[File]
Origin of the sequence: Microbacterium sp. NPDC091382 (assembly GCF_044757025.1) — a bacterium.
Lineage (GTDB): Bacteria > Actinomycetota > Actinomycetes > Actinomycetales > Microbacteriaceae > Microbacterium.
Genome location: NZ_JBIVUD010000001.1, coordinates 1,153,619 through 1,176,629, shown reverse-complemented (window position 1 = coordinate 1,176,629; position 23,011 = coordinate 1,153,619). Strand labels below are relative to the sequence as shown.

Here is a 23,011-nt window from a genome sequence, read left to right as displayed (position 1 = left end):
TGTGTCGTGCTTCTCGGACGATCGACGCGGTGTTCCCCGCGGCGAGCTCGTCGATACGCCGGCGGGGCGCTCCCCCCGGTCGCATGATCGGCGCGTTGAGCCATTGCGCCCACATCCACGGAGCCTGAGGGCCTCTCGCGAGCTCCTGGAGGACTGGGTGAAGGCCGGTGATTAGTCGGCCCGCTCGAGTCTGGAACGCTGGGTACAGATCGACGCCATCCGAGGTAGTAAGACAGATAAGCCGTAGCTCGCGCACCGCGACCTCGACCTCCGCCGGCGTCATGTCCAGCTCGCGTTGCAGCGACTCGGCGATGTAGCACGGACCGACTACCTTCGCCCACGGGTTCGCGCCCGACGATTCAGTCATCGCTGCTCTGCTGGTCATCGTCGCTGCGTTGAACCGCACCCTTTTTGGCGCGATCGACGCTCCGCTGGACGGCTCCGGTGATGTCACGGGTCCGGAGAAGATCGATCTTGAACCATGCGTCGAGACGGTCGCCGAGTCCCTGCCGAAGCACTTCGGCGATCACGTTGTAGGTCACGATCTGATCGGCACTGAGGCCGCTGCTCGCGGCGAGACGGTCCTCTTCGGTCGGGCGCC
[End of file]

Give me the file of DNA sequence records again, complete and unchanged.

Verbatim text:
Origin of the sequence: Microbacterium sp. NPDC091382 (assembly GCF_044757025.1) — a bacterium.
Lineage (GTDB): Bacteria > Actinomycetota > Actinomycetes > Actinomycetales > Microbacteriaceae > Microbacterium.
Genome location: NZ_JBIVUD010000001.1, coordinates 1,153,619 through 1,176,629, shown reverse-complemented (window position 1 = coordinate 1,176,629; position 23,011 = coordinate 1,153,619). Strand labels below are relative to the sequence as shown.

Here is a 23,011-nt window from a genome sequence, read left to right as displayed (position 1 = left end):
TGTGTCGTGCTTCTCGGACGATCGACGCGGTGTTCCCCGCGGCGAGCTCGTCGATACGCCGGCGGGGCGCTCCCCCCGGTCGCATGATCGGCGCGTTGAGCCATTGCGCCCACATCCACGGAGCCTGAGGGCCTCTCGCGAGCTCCTGGAGGACTGGGTGAAGGCCGGTGATTAGTCGGCCCGCTCGAGTCTGGAACGCTGGGTACAGATCGACGCCATCCGAGGTAGTAAGACAGATAAGCCGTAGCTCGCGCACCGCGACCTCGACCTCCGCCGGCGTCATGTCCAGCTCGCGTTGCAGCGACTCGGCGATGTAGCACGGACCGACTACCTTCGCCCACGGGTTCGCGCCCGACGATTCAGTCATCGCTGCTCTGCTGGTCATCGTCGCTGCGTTGAACCGCACCCTTTTTGGCGCGATCGACGCTCCGCTGGACGGCTCCGGTGATGTCACGGGTCCGGAGAAGATCGATCTTGAACCATGCGTCGAGACGGTCGCCGAGTCCCTGCCGAAGCACTTCGGCGATCACGTTGTAGGTCACGATCTGATCGGCACTGAGGCCGCTGCTCGCGGCGAGACGGTCCTCTTCGGTCGGGCGCC